The San Bernardino shooters have created quite a controversy with Apple and the Federal Bureau of Investigation. The FBI demand that Apple help them unlock a phone used by the shooters, but the company has vowed to fight the decision. Company president Tim Cook calls the order a way of threatening the security of Apple users, and this is the latest information concerning this battle of Apple and the FBI over Encryption.
On February 21, MacRumors reported that the FBI worked with the San Bernardino County government officials to reset the iCloud account password on an iPhone belonging to suspected terrorist Syed Farook. Apple then told reporters soon after that the Apple ID password was changed "less than 24 hours" after being in the government hands. Should the password not have been altered, the iCloud backup information that the government is asking for could have been accessible to Apple engineers.
Recently, The Verge reports that Apple's vice president of software, Craig Federighi, has written an op-ed piece on The Washington Post saying that the FBI is demanding Apple to "turn back the clock to a less-secure time", which is a move that "puts everyone at risk". Federighi discusses how hackers and terrorists as well as the FBI could do even more damage if Apple makes their secrets of encryption available. He also discusses recent hackers in retail chains, banks, and even the federal government, and that encryption is "the best data security available to consumers".
At this point, the FBI have not tried to legally compel Apple to give them what they want, which is a system that would break lock screen protections once installed on the San Bernardino iPhone. It is presumed that if Apple gave that up, then this could be the case that will allow the FBI and other law-enforcement divisions to search all encrypted iDevices. Then it would be possible that criminals and hackers could use it and cause a lot of damage.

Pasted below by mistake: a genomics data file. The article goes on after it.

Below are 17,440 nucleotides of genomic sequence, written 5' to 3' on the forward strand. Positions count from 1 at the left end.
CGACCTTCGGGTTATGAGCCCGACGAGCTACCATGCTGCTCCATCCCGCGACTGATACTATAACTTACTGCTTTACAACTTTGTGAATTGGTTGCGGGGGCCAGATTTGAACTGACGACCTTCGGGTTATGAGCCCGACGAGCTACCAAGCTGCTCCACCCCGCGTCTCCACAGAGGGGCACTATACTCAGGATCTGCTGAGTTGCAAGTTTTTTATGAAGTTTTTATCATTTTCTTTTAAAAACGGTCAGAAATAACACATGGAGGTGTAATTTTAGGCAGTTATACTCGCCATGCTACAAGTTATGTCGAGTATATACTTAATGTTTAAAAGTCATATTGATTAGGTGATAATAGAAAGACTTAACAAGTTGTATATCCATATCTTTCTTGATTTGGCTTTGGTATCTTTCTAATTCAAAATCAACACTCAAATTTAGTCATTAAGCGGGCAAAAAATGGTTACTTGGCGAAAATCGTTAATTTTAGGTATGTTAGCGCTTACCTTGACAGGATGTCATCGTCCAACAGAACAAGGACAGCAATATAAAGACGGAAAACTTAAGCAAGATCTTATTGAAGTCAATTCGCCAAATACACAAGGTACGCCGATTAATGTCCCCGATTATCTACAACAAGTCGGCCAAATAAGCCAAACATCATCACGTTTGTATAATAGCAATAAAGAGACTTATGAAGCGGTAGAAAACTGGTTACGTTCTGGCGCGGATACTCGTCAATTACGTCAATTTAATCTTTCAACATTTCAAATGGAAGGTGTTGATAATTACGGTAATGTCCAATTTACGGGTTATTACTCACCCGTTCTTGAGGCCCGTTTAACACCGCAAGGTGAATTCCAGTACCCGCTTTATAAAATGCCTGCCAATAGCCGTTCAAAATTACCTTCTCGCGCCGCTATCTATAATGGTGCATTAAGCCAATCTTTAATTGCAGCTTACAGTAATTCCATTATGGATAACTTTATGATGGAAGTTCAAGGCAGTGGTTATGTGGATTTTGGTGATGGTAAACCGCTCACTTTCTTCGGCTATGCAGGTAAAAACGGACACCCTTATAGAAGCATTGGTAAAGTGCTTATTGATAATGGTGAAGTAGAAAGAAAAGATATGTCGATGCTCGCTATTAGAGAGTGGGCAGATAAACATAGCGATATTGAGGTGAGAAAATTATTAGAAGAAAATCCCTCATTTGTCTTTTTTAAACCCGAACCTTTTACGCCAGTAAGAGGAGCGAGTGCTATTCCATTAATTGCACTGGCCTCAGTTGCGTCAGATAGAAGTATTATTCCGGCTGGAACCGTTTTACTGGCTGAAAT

While it is difficult to believe that all the information needed to "solve" the San Bernardino shooting case would be in an iPhone, the FBI has claimed that "direct data extraction from an iOS device often provides more data than an iCloud backup contains" and that investigators may be able to extract more evidence from the shooter's iPhone with Apple's assistance. In other words, it is possible that the FBI could learn something from this iPhone that could prevent more attacks in the future. Still, applications like WhatsApp have end-to-end encryption, making it even harder for the average law-enforcement official to figure out what is up as far as secret information is concerned.
It is also possible that Apple's argument is not true and that by decrypting one iPhone, you will give the FBI tools to decrypt them all. This is Apple's argument, but perhaps Apple fears that by allowing the FBI to decrypt one iPhone could reduce consumer security. According to BGR, an inmate at a prison called Apple's encryption a "Gift from God", due to "becoming the 'device of choice' for some criminals and is replacing throwaway phones. Apple wants to promise all of its users privacy, but can't if even one exception is made.
The International Business Times states that the federal government may not know how to hack an iPhone, but a lot of devices leave an electronic trail with phone companies and service providers that can be quite easily monitored. Metadata can tell investigators where a call is made from, a number contacted and the length of a conversation, and cross-referenced with potential threats.
The issue with Apple and FBI is a debate that will constantly continue about how much the government should know in order to prevent possible attacks. No, we have not heard the last from Apple or the FBI on this matter, and future cases could easily heat this up even more.